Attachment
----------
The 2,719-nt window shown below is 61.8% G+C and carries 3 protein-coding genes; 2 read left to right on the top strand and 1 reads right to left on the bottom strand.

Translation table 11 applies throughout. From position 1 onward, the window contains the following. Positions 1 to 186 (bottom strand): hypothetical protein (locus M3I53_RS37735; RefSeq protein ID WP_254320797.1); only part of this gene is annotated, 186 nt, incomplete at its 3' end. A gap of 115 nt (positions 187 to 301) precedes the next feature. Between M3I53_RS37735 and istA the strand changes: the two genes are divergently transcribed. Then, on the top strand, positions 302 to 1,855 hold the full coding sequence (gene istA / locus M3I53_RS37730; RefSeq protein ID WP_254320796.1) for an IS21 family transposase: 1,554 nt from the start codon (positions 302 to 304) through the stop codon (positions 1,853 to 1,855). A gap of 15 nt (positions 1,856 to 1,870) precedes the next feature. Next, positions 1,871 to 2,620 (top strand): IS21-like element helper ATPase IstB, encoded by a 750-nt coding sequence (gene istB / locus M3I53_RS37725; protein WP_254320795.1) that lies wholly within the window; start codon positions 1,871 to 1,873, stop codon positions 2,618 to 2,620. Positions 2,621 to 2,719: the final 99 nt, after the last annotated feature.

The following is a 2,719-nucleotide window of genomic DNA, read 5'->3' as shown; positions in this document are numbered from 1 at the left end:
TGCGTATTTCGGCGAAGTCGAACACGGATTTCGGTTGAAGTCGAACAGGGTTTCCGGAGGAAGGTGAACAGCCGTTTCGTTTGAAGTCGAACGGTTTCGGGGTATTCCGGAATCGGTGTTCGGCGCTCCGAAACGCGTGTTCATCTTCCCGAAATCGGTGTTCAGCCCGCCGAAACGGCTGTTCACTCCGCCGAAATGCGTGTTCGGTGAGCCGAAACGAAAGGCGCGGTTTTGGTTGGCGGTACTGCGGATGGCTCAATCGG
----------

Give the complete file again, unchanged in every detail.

The 2,719-nt window shown below is 61.8% G+C and carries 3 protein-coding genes; 2 read left to right on the top strand and 1 reads right to left on the bottom strand.

Translation table 11 applies throughout. From position 1 onward, the window contains the following. Positions 1 to 186 (bottom strand): hypothetical protein (locus M3I53_RS37735; RefSeq protein ID WP_254320797.1); only part of this gene is annotated, 186 nt, incomplete at its 3' end. A gap of 115 nt (positions 187 to 301) precedes the next feature. Between M3I53_RS37735 and istA the strand changes: the two genes are divergently transcribed. Then, on the top strand, positions 302 to 1,855 hold the full coding sequence (gene istA / locus M3I53_RS37730; RefSeq protein ID WP_254320796.1) for an IS21 family transposase: 1,554 nt from the start codon (positions 302 to 304) through the stop codon (positions 1,853 to 1,855). A gap of 15 nt (positions 1,856 to 1,870) precedes the next feature. Next, positions 1,871 to 2,620 (top strand): IS21-like element helper ATPase IstB, encoded by a 750-nt coding sequence (gene istB / locus M3I53_RS37725; protein WP_254320795.1) that lies wholly within the window; start codon positions 1,871 to 1,873, stop codon positions 2,618 to 2,620. Positions 2,621 to 2,719: the final 99 nt, after the last annotated feature.

The following is a 2,719-nucleotide window of genomic DNA, read 5'->3' as shown; positions in this document are numbered from 1 at the left end:
TGCGTATTTCGGCGAAGTCGAACACGGATTTCGGTTGAAGTCGAACAGGGTTTCCGGAGGAAGGTGAACAGCCGTTTCGTTTGAAGTCGAACGGTTTCGGGGTATTCCGGAATCGGTGTTCGGCGCTCCGAAACGCGTGTTCATCTTCCCGAAATCGGTGTTCAGCCCGCCGAAACGGCTGTTCACTCCGCCGAAATGCGTGTTCGGTGAGCCGAAACGAAAGGCGCGGTTTTGGTTGGCGGTACTGCGGATGGCTCAATCGG